Producer Deep Dive: Don Byron Corrales
Coffee farming has been in Don Byron's family for generations. His grandfather, Fausto Corrales Benitez, owned a coffee and pine tree farm in Nicaragua named La Montañita (Little Mountain) near the border of Honduras. But, in the 1980s, due to conflict in the region, the family was forced to move to Matagalpa, where Don Byron and his parents, Arnulfo Corrales and Benita Martínez, purchased a farm.
The farm was empty, and the area had no reliable water supply preventing their ability to cultivate anything on the land.
"Don Byron and his father took action by planting a forest of pine and other trees to create a water reservoir. Once they had secured their water source, they decided to follow the tradition of Don Fausto and plant coffee," Ryan Sull, the Founder of La Finca Distribution Corp, a Nicaraguan specialty coffee importer, shared with us.
They planted Maracaturra, a hybrid between Maragogype and Caturra; this varietal is beloved for producing coffees with bright acidity and tropical fruit notes. Despite having little experience with the varietal, it produced a healthy plant.
Though they could produce beautiful coffee, it was a challenge to export coffee from Nicaragua. As a member of the Agronomy Association of Nicaragua, Don Byron went to the United States hoping to find investors.
There, Don Byron met Paul Katzeff, the owner of Thanksgiving Coffee. Katzeff visited the farm in Nicaragua and agreed to purchase the coffee.
"Knowing their shipment would get rejected going straight to the US from Nicaragua, they shipped their container to Canada and tried to truck it over the border. Unfortunately, The US government found out and shut down Thanksgiving Coffee. That didn't stop Paul. He came back to visit Don Byron two years later, though this time, he also had a roastery. Paul later returned as a founder of the SCAA and helped build the first cupping lab in Nicaragua. It was very progressive for Nicaragua because there was a lot of training in the lab and education about specialty coffee," Sull explained.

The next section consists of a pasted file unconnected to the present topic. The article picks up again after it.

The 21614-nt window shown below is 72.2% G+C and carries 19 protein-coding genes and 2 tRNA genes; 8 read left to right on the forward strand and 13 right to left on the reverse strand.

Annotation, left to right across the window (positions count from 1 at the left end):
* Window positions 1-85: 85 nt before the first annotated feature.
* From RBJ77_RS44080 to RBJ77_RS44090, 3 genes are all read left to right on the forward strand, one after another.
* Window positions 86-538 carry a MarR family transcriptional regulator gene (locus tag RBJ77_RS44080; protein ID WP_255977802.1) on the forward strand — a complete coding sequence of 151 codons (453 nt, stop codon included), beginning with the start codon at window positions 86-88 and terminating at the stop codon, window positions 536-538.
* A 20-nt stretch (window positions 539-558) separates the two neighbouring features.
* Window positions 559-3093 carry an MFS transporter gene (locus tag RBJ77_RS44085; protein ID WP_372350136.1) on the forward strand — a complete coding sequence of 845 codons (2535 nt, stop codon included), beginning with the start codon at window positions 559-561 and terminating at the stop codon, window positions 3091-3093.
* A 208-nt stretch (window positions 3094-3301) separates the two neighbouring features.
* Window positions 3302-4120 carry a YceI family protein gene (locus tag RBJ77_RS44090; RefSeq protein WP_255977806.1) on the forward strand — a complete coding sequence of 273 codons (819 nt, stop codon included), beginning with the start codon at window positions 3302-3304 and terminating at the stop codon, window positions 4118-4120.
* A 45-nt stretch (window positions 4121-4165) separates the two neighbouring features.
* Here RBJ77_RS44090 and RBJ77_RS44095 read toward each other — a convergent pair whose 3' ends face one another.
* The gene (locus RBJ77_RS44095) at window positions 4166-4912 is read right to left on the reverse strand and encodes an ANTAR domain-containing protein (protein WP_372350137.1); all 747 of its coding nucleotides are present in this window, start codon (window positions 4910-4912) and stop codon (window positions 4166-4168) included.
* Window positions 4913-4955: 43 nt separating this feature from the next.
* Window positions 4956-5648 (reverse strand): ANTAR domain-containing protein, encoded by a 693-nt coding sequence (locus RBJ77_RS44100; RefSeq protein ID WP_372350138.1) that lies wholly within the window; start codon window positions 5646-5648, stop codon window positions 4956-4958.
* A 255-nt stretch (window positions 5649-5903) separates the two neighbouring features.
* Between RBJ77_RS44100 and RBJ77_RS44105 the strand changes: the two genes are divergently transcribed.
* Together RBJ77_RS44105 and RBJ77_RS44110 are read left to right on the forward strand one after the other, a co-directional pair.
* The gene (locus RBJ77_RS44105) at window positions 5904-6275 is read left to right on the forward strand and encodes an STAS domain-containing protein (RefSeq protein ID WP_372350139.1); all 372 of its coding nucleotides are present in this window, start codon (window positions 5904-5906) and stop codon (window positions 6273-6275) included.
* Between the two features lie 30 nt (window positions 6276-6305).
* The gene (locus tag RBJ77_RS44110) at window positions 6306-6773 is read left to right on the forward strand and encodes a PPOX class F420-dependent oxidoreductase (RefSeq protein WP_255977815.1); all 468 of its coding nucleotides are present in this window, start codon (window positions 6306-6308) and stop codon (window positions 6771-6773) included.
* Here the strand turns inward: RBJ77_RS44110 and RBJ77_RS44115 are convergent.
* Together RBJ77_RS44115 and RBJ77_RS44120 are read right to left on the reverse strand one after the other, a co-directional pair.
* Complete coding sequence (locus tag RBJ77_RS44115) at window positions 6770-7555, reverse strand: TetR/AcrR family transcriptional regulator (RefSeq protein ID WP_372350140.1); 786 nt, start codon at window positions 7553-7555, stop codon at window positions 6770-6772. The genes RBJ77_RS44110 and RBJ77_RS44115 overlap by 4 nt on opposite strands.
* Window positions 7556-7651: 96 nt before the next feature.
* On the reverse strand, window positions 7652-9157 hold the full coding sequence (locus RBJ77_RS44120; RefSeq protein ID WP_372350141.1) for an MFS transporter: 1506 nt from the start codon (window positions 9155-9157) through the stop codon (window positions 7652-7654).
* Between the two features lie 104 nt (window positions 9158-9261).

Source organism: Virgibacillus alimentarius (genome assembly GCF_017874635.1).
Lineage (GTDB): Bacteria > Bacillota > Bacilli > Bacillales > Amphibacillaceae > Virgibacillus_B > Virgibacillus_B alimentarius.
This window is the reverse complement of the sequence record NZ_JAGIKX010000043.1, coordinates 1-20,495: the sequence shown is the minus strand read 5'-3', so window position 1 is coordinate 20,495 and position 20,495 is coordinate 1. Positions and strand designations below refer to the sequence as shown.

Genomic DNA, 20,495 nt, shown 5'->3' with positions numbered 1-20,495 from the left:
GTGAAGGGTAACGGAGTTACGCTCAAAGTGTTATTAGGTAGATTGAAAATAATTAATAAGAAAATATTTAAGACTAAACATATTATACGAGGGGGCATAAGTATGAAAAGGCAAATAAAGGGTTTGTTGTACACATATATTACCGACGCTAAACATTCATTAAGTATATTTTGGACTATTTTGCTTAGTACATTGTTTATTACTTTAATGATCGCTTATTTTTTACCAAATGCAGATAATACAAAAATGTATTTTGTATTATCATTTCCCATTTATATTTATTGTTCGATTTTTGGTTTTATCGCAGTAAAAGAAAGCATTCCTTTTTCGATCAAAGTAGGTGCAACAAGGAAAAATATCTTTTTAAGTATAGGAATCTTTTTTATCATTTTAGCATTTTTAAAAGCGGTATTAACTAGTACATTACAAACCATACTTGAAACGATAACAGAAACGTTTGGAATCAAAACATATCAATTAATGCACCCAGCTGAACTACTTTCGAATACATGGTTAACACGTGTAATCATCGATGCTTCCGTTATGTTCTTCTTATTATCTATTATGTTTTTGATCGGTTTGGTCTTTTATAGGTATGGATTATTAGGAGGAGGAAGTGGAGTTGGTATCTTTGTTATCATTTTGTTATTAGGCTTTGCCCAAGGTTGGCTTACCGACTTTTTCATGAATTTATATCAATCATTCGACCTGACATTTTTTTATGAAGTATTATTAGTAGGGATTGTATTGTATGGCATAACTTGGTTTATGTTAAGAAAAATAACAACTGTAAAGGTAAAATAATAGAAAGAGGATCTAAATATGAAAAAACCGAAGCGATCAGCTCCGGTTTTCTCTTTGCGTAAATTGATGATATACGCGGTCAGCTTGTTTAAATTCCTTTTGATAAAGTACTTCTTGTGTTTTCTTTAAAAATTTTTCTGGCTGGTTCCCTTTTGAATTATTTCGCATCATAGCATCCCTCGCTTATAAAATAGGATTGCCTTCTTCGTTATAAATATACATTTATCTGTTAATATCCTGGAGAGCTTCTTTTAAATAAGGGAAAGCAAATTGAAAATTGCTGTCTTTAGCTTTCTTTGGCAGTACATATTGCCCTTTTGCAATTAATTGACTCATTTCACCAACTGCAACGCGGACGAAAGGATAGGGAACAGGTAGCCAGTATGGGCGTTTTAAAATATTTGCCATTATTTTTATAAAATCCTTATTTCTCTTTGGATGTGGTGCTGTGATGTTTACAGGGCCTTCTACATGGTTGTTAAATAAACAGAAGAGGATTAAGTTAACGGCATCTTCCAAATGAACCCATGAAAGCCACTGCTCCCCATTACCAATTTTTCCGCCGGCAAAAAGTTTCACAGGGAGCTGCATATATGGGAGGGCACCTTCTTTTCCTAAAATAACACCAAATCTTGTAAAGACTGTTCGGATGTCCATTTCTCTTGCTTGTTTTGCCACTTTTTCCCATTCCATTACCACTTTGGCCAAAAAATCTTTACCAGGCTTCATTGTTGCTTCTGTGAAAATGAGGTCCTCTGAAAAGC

Don Byron now owns four farms with his family in the El Arenal natural reserve in Aranjuez.". The farms share a wet mill on their original farm, Finca Los Pinos (The Pines), which is named after of his grandfather's pine tree farm.
The family runs an energy-efficient farm and runs the mill off electricity generated from a hydroelectric plant in the reservoir.
“Don Byron cares for his farm, and everything is held to a high standard. For example, the coffees are dried to a specific moisture content, rested for 30 days after drying, then milled, and rested for 15 days before being shipped out. The short turnover allows for quick exportation," Dustin Ryan Yu, the Director of Coffee at This Coffee Co., explained.
"Coffee picking is finished at 2 pm every day, and the washed process begins around 2:30 to 4:00 pm; some days they work until 2 am. Don Byron wants his end consumers to understand all of the energy that is required to produce coffee. The energy from the sun, water, nature and the many hands over the course of 365 days that are required to produce one cup," Sull shared.